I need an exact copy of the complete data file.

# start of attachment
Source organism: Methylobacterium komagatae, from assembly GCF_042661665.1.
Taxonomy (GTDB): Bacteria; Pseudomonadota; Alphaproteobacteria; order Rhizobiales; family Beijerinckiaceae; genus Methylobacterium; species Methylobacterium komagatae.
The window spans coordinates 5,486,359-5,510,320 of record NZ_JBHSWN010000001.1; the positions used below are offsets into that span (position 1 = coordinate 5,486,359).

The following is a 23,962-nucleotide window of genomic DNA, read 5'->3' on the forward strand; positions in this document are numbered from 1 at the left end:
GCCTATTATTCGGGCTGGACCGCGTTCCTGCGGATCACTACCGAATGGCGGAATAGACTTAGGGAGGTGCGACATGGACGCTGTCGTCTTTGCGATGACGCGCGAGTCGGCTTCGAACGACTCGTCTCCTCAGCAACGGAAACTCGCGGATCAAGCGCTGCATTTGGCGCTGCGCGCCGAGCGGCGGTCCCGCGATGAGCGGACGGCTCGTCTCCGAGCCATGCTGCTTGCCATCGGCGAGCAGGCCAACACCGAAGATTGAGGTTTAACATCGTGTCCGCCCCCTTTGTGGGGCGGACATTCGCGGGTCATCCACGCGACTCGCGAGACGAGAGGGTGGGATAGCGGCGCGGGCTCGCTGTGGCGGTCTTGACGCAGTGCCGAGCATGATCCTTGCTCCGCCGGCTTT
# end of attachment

Source organism: Methylobacterium komagatae, from assembly GCF_042661665.1.
Taxonomy (GTDB): Bacteria; Pseudomonadota; Alphaproteobacteria; order Rhizobiales; family Beijerinckiaceae; genus Methylobacterium; species Methylobacterium komagatae.
The window spans coordinates 5,486,359-5,510,320 of record NZ_JBHSWN010000001.1; the positions used below are offsets into that span (position 1 = coordinate 5,486,359).

The following is a 23,962-nucleotide window of genomic DNA, read 5'->3' on the forward strand; positions in this document are numbered from 1 at the left end:
GCCTATTATTCGGGCTGGACCGCGTTCCTGCGGATCACTACCGAATGGCGGAATAGACTTAGGGAGGTGCGACATGGACGCTGTCGTCTTTGCGATGACGCGCGAGTCGGCTTCGAACGACTCGTCTCCTCAGCAACGGAAACTCGCGGATCAAGCGCTGCATTTGGCGCTGCGCGCCGAGCGGCGGTCCCGCGATGAGCGGACGGCTCGTCTCCGAGCCATGCTGCTTGCCATCGGCGAGCAGGCCAACACCGAAGATTGAGGTTTAACATCGTGTCCGCCCCCTTTGTGGGGCGGACATTCGCGGGTCATCCACGCGACTCGCGAGACGAGAGGGTGGGATAGCGGCGCGGGCTCGCTGTGGCGGTCTTGACGCAGTGCCGAGCATGATCCTTGCTCCGCCGGCTTT